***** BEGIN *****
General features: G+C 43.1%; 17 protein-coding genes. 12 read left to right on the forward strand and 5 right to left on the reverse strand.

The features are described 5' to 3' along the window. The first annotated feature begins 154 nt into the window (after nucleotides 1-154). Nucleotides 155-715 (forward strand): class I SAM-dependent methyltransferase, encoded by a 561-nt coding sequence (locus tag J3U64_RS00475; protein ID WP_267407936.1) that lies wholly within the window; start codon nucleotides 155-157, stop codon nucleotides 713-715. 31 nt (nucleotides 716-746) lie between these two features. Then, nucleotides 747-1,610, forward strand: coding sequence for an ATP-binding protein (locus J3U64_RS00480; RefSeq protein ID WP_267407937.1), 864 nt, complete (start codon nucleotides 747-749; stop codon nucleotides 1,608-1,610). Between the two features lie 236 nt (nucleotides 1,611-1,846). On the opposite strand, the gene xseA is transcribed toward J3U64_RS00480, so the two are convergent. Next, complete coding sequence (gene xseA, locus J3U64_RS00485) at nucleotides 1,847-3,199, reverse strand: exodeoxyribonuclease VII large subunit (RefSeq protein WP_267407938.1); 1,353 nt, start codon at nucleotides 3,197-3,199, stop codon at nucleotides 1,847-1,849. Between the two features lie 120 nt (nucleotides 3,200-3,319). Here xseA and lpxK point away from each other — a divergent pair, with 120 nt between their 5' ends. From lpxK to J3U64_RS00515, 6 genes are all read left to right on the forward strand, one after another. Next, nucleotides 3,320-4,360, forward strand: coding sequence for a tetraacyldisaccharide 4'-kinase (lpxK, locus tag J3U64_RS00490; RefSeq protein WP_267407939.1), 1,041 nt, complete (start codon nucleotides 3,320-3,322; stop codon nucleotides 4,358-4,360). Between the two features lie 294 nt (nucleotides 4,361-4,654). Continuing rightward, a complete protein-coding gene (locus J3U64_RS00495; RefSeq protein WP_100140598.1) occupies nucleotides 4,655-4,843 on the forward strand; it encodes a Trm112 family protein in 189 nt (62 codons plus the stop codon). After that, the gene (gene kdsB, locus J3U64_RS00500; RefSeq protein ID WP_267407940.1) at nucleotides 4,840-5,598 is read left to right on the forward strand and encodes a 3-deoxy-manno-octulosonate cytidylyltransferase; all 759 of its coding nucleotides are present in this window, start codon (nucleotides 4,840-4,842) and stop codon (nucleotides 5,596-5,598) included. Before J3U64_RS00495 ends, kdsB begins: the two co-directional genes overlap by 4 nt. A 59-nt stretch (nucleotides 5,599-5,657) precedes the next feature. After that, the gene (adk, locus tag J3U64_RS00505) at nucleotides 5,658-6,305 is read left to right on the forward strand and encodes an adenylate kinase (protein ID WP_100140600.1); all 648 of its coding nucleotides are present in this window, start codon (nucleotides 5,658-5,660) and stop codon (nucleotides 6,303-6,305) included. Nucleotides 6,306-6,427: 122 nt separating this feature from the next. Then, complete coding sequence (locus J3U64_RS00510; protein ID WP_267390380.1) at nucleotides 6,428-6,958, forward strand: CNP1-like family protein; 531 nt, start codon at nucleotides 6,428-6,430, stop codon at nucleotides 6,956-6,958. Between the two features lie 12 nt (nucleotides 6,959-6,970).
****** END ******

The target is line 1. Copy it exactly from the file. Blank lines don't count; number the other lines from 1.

General features: G+C 43.1%; 17 protein-coding genes. 12 read left to right on the forward strand and 5 right to left on the reverse strand.